Registration Now Open for NYSFHC and NYSFHC @Home

Cubbit – a Personal Cloud Storage System Without Monthly Fees

(+) CDs Are Not Forever

The following is a Plus Edition article written by and copyright by Dick Eastman. 

CD discs (often called “optical discs) have been commercially available since the 1980s. Sadly, many computer users have inserted their older CDs into a computer and found that the discs no longer work.

Sometimes it is a software problem: the old software for the CD might not work on a newer version of Windows or Macintosh. However, the most common problem seems to be physical: the CDs themselves have microscopic mold or “rot” that ruins the surface and prevents the data from being read. Even worse, there is no cure. If the data is bad now, it will only get worse. There is no reliable way to restore data from a defective CD.

Some experts claim that CDs will last up to 200 years. However, practical experience shows that hasn’t happened in the first 30 or 40 years. To be sure, not all CDs have gone bad. Only a percentage of them have failed so far. Perhaps the MAJORITY will last 200 years or the AVERAGE will be 200 years, but we know it will not be true of 100% of the discs. However, nobody knows how to predict which disc will fail next. The CD that is most valuable to you might last another 170 years, or it may fail tomorrow.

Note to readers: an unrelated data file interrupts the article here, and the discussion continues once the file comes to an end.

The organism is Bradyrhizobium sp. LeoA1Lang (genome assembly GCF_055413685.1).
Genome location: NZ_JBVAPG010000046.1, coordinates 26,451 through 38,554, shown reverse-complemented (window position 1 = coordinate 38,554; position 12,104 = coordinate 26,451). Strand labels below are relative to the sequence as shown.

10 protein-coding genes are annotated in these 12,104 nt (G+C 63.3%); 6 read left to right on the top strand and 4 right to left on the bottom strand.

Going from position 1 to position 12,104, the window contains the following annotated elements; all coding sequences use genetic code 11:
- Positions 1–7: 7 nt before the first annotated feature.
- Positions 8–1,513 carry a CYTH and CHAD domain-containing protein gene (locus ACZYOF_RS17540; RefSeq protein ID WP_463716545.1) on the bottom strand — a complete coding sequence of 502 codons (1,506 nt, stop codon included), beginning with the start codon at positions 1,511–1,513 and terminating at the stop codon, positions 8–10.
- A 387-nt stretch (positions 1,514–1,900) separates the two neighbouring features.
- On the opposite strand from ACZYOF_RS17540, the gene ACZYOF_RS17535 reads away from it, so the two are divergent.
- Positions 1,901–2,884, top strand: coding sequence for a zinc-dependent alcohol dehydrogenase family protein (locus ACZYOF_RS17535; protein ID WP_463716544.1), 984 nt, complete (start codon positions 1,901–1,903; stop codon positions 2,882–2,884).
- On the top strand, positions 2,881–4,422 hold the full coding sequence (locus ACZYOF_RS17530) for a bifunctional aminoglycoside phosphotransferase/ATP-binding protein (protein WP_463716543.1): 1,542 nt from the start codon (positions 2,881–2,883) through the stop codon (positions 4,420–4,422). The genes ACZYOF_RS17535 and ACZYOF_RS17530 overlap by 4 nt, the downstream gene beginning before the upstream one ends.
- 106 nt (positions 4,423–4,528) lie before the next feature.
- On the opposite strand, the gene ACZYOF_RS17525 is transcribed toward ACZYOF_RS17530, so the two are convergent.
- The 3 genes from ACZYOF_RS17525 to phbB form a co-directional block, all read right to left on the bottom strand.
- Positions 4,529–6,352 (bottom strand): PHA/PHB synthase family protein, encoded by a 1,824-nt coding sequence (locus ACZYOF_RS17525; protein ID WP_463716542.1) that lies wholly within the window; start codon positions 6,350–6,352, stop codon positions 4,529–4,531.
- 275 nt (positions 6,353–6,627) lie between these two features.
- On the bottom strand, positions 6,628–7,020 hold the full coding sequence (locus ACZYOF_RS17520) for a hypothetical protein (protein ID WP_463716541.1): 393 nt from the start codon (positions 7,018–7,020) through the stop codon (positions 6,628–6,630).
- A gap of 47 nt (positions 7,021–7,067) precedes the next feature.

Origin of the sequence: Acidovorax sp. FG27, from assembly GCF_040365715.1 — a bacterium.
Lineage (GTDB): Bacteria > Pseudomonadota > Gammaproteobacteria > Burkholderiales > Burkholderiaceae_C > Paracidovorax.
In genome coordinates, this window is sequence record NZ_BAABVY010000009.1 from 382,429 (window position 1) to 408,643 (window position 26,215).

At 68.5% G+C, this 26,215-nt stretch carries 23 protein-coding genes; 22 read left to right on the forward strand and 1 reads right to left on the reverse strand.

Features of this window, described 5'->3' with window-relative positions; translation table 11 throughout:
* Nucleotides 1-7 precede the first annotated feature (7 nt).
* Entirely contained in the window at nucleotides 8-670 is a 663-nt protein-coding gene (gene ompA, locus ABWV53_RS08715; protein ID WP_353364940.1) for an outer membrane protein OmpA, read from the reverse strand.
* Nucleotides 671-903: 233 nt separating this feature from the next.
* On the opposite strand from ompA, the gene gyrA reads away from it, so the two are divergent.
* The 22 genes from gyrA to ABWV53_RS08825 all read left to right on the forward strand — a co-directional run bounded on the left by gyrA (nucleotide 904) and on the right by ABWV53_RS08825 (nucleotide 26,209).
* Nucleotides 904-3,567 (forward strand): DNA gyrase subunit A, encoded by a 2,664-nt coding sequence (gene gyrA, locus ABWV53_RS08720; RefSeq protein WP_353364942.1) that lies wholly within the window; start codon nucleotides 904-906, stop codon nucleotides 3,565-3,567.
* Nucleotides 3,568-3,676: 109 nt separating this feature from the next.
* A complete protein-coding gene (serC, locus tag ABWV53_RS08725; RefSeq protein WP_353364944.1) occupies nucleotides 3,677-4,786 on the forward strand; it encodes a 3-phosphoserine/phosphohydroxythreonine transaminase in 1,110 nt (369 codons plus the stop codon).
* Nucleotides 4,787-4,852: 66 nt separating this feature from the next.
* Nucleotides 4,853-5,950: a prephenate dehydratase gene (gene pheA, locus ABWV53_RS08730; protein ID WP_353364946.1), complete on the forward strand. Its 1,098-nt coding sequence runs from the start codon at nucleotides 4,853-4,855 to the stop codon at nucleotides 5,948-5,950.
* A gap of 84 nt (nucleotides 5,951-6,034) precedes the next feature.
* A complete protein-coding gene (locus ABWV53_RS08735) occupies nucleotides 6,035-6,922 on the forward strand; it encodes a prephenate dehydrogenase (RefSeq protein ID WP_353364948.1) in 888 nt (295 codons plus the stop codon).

Book Review: The Sterling Affair

The following book review was written by Bobbi King:

The Sterling Affair
By Nathan Dylan Goodwin. Self-published. 2019. 386 pages.

Readers will be happy to know that this most recent novel of the Morton Farrier series is the longest. Yay, more to read!

Most of Nathan Goodwin’s fans have read all seven of the Farrier books preceding The Sterling Affair. From what I can see, Mr. Goodwin is far and away the most popular author of this admittedly small corner of the fiction book world: the genealogical fiction mystery genre. Even without serious competition, his books are very good.

Morton Farrier is the main character, a forensic genealogist who finds himself drawn into some difficult and dangerous situations as he explores the backgrounds of his clients. And adding quandary to the general state of affairs, Farrier’s own family history can bring disquiet into the mix.

Cubbit – a Personal Cloud Storage System Without Monthly Fees